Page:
Marines Kill More than 70 Taliban Leaders as the Fight Ramps Up in Afghanistan

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May 31, 2018May 31, 2018

Last week in a rocket attack in the Helmand Province, U.S. Marines killed more than 50 Taliban commanders as the activity in Afghanistan saw an increase.

According to Fox News, one of those leaders killed was the deputy shadow governor of Helmand. Taliban leaders from six other provinces across Afghanistan were also killed in the strike.

Earlier in the month, twenty more Taliban leaders were killed through a series of airstrikes, bringing the total of more than 70 killed in the past few weeks. The Marines used drones and Air Force A-10 Warthog jets to carry out their missions.

The United States currently has a small force operating in Afghanistan, far fewer than the 100,000 deployed during former President Obama’s watch, although Under President Trump, the number of soldiers has doubled to 15,000.

In just the last month, the U.S. military has launched the second highest number of airstrikes in the past six and a half years in Afghanistan. That April total falls at 562, which is more than the airstrikes in Iraq and Syria combined over the previous two months. According to Fox News, several of those strikes have targeted Taliban drug labs.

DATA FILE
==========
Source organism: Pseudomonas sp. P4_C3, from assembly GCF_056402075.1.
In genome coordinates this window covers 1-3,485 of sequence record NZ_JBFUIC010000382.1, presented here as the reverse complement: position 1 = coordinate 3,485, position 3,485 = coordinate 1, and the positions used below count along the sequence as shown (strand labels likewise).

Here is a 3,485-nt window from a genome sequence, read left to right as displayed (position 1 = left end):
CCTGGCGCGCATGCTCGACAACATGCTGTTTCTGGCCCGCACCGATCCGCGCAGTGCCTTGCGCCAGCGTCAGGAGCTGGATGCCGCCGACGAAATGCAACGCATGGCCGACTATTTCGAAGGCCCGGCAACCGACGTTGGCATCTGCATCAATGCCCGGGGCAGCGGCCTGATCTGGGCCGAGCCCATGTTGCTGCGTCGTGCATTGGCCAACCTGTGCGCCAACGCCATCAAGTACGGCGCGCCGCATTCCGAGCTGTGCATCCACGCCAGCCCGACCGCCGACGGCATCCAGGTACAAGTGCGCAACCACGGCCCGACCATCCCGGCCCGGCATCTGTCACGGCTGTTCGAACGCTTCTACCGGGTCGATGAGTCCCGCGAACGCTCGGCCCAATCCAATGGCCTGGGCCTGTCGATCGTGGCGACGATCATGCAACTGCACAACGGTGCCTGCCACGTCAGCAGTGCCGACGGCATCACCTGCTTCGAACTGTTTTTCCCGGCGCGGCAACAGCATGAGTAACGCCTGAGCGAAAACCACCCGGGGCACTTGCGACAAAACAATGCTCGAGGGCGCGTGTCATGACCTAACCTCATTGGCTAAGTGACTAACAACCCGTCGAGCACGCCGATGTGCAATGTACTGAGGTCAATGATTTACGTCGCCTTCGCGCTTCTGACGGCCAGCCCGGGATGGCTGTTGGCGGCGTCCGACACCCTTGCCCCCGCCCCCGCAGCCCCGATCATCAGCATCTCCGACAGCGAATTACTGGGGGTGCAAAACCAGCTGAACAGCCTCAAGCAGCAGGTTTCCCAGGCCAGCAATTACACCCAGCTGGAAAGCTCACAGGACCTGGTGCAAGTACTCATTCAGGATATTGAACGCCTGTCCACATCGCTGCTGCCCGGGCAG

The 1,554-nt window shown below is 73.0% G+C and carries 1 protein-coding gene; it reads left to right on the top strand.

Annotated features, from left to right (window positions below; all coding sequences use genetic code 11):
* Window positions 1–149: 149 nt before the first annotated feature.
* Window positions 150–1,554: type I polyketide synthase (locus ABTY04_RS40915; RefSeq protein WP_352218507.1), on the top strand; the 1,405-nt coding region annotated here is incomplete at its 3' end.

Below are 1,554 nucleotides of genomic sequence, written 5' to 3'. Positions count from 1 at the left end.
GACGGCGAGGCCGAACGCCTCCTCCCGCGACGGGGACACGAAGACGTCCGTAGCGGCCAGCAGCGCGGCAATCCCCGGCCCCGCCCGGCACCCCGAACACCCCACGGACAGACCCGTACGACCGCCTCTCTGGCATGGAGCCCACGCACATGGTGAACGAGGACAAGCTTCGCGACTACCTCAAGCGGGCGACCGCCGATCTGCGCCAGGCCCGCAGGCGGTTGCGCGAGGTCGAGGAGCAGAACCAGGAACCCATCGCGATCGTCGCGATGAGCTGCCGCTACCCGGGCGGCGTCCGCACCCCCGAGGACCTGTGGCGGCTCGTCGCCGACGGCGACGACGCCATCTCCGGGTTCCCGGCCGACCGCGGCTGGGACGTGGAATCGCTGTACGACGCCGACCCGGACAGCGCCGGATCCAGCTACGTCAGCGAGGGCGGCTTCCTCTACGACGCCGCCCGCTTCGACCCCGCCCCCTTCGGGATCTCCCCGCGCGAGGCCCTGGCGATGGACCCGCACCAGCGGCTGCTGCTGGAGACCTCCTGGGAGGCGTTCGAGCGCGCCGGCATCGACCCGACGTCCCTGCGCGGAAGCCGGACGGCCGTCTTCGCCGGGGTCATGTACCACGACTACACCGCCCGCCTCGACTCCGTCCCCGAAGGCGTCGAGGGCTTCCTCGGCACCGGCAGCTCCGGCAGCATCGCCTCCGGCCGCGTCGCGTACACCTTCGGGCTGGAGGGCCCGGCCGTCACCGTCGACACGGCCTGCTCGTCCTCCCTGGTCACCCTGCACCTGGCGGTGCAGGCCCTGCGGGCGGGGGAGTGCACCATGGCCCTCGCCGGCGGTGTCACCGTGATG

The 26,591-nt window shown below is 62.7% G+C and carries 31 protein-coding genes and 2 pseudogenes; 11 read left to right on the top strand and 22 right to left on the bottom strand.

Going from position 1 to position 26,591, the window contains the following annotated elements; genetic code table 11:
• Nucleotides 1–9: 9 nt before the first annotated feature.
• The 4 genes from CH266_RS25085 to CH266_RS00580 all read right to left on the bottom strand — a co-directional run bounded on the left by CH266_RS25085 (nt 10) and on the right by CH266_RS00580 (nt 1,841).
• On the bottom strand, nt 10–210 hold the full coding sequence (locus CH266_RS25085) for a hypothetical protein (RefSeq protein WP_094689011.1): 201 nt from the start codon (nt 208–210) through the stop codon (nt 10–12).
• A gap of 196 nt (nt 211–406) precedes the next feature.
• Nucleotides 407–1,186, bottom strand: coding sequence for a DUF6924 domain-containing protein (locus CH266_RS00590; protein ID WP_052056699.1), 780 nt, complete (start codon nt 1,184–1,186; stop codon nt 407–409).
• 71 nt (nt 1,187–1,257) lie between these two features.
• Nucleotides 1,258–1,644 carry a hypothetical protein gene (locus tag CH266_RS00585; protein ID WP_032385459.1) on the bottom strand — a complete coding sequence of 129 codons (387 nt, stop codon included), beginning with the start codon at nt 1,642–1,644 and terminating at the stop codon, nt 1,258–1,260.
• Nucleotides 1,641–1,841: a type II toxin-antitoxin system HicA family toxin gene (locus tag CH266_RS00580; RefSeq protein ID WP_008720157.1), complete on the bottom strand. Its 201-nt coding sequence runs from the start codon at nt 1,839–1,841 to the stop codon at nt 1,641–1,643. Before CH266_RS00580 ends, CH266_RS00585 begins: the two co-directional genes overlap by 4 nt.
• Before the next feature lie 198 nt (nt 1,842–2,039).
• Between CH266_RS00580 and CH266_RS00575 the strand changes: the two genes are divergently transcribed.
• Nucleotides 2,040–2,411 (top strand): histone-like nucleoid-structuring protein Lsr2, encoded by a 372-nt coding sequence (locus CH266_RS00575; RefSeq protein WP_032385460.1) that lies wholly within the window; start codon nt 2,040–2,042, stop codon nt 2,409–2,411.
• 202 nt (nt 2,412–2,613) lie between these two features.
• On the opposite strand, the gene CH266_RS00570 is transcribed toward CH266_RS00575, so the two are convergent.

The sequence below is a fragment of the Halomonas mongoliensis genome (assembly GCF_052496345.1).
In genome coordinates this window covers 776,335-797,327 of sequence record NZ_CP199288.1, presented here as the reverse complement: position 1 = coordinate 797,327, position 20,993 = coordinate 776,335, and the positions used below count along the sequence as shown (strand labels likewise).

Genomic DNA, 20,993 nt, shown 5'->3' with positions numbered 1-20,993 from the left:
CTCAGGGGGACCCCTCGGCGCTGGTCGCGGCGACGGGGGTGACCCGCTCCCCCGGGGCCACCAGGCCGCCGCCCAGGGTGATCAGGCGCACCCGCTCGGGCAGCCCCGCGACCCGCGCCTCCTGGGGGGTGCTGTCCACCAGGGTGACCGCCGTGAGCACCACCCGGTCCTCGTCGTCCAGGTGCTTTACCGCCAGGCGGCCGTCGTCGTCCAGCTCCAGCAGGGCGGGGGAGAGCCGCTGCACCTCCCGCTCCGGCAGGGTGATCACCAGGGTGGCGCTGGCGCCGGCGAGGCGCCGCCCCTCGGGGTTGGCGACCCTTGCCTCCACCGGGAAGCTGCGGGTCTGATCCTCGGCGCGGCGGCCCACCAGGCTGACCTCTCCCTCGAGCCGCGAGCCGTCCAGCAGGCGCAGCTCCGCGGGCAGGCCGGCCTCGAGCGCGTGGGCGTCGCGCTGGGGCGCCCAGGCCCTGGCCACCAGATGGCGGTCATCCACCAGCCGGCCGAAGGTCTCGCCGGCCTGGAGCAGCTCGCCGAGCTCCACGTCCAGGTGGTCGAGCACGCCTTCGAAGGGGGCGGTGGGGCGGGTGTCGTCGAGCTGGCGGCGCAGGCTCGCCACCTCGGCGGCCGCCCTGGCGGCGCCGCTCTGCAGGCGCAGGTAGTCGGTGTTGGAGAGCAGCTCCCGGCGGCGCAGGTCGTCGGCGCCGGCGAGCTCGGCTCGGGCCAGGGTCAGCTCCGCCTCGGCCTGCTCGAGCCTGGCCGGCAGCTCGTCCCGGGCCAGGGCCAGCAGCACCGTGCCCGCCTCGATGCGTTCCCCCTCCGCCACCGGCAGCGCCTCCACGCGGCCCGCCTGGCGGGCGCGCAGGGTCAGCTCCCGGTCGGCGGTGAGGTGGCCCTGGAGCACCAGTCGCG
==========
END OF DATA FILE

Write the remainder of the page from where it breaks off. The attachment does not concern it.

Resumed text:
In what has become the nation’s longest war, which has lasted 16 years, the U.S. military has striven to quash Taliban activity that has pursued a path to destroy both military and civilian targets.

On Wednesday, a Taliban suicide bomber attempted an attack at the Interior Ministry. One Afghan policeman was killed and five others were wounded, but fortunately no civilians were killed.

“The Afghan guards immediately recognized these as old uniforms, called on the terrorists to exit the vehicle so they could be checked out, and at that point the fighting started,” said Army General John Nicholson.

Johnson’s appearance before Pentagon reporters was his first in six months. Of the airstrikes that took out the Taliban leaders, Nicholson said that though the attack would make a significant impact in the immediate area of Helmand, it may not disrupt the overall war that much.

“I would not call it strategic significance, but it definitively has a significant local significance in terms of the fight in southern Afghanistan,” he said.

That fight, according to Nicholson, has helped decimate the Helmand financial insurgency, said Nicholson, where “60 percent of their revenue from narcotics (and) criminal activity” derive, he said.

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